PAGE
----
Dystopian fiction; either it is something prevalent beyond the time in which it is set, or it is too limited, out of touch, or ridiculous, and is forgotten. Dystopians are such, as a comment on society and its failings, that to be significant beyond the period in which it is written is to reflect how politics never really changes. Doctrines alter, people rebel; inherently we will all end concluding Politics and Government have run us into the ground.
Nineteen Eighty-Four will forever remain a novel prevalent to its time of reading, irregardless of personal political leaning; however, I found it a real struggle.
Written in 1948, 1984 was George Orwell’s chilling prophecy about the future. And while the year 1984 has come and gone, Orwell’s narrative is timelier than ever. 1984 presents a startling and haunting vision of the world, so powerful that it is completely convincing from start to finish. No one can deny the power of this novel, its hold on the imaginations of multiple generations of readers, or the resiliency of its admonitions. A legacy that seems only to grow with the passage of time.Synopsis from GoodReads
I would say that until Part 3, I was reading 1984 because I felt I should, not because I wanted to. As my friend Sophie rather humorously tweeted me, “1984 is the cabbage of books: you read it because it is good for you, not because you enjoy it.” While the History of the world was interesting, it felt as if I had to read for intelligence purposes, rather than wanting to read for the sheer enjoyment.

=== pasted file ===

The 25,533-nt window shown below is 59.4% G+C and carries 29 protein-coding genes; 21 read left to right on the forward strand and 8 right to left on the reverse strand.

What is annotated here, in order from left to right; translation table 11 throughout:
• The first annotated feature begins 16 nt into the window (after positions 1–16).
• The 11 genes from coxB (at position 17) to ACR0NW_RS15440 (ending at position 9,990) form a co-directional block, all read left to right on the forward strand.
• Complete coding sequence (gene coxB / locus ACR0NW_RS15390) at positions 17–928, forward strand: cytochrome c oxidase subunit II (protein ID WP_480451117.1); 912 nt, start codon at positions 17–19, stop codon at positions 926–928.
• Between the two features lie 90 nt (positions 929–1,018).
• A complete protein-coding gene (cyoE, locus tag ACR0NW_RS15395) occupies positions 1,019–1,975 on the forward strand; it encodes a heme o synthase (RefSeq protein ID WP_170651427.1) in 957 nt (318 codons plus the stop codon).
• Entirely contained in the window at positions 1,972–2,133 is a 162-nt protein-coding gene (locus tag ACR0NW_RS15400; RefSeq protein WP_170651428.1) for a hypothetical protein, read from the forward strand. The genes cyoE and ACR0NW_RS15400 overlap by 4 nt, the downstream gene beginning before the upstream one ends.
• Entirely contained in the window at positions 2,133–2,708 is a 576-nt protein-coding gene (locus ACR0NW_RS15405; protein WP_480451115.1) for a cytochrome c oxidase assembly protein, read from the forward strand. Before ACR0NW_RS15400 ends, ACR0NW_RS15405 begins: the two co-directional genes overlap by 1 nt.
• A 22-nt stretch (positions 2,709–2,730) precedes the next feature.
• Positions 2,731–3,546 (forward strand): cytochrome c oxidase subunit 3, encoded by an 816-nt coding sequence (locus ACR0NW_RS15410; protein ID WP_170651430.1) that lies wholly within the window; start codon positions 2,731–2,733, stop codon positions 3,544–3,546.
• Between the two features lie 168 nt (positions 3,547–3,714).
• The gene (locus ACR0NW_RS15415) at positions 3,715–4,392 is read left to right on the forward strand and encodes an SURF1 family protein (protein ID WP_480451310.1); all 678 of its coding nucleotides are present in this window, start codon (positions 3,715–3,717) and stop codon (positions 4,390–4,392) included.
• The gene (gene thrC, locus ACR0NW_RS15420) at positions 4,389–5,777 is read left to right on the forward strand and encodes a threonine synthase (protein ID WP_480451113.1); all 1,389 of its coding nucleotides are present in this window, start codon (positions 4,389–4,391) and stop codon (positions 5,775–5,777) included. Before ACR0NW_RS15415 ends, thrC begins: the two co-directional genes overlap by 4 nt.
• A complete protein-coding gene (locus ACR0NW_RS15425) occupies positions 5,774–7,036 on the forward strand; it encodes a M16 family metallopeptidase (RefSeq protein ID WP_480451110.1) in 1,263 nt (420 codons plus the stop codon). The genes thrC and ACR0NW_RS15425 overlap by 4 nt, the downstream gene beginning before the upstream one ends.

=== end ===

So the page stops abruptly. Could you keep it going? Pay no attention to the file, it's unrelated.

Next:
1984 is written beautifully; Orwell was clearly incredibly intellectual and very in tune with political flow, however, I found his representation of women frustrating. Immediately women are seen as weak, easily susceptible to propaganda and swallowers of party doctrine with little to no questioning of logic. Outside of the party, Prole women are resigned to the role of cook, fighting over saucepans and other rare utensils in the market.Page 81
‘Julia was twenty-six years old. She lived in a hostel with thirty other girls (“Always in the stink of women! How I hate women!” she said parenthetically).’
Our protagonist Winston Smith is a fascinating, multi-faceted character, however, the same can not be said for his female companion Julia; a two dimensional aggravation. Her appearance, sexuality and confidence all reflect elements of masculinity; she is not a feminine creature. At points she attempts to become feminine, wearing make up or desiring to wear dresses, but it is for the sake of a misunderstood convention, reflecting the past traditions Big Brother rejects, rather than expressing her female side. Whether this is Julia adapting to her patriarchal environment, or a reflection of Orwell’s attitude towards women, I do not know.
Youthful and rigidly liberal, Julia is undeveloped; she does not see, or try to understand, the wider political scope Winston observes. Where Winston deconstructs Big Brother’s ideology, Julia, like a teenager rebelling from her parents, is merely fighting rules she does not comprehend. By the end, I felt Julia had served merely as a plot device to further Winston’s journey; a dystopian manic pixie girl.
I won’t go on to describe Part Three of the novel, because like cabbage, you need to consume it. However, I can say that the philosophy was marvellous; makes me want to open my old University books to try and counter Big Brother’s methodology.